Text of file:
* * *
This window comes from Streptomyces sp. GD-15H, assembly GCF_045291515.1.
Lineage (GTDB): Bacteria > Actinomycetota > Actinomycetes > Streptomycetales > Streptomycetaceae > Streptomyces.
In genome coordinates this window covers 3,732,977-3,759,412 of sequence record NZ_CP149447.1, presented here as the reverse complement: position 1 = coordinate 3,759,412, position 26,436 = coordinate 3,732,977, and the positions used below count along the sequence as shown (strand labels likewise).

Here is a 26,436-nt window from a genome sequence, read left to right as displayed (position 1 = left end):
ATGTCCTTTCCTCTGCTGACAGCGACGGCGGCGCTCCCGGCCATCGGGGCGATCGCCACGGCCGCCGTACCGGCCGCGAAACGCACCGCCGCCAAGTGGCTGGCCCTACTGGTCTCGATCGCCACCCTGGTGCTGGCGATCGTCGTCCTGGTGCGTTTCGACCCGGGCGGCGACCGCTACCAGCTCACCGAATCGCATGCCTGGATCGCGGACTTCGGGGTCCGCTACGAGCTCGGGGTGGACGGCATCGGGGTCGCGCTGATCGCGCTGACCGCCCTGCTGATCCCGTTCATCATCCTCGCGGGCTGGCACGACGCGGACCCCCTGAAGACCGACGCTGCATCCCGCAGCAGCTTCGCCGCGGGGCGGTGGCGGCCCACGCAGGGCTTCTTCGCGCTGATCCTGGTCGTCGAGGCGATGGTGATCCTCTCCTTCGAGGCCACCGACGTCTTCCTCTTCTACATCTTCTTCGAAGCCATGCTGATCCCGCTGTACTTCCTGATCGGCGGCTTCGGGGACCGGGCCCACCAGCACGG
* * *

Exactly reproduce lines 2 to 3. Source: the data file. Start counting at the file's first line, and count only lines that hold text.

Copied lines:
Lineage (GTDB): Bacteria > Actinomycetota > Actinomycetes > Streptomycetales > Streptomycetaceae > Streptomyces.
In genome coordinates this window covers 3,732,977-3,759,412 of sequence record NZ_CP149447.1, presented here as the reverse complement: position 1 = coordinate 3,759,412, position 26,436 = coordinate 3,732,977, and the positions used below count along the sequence as shown (strand labels likewise).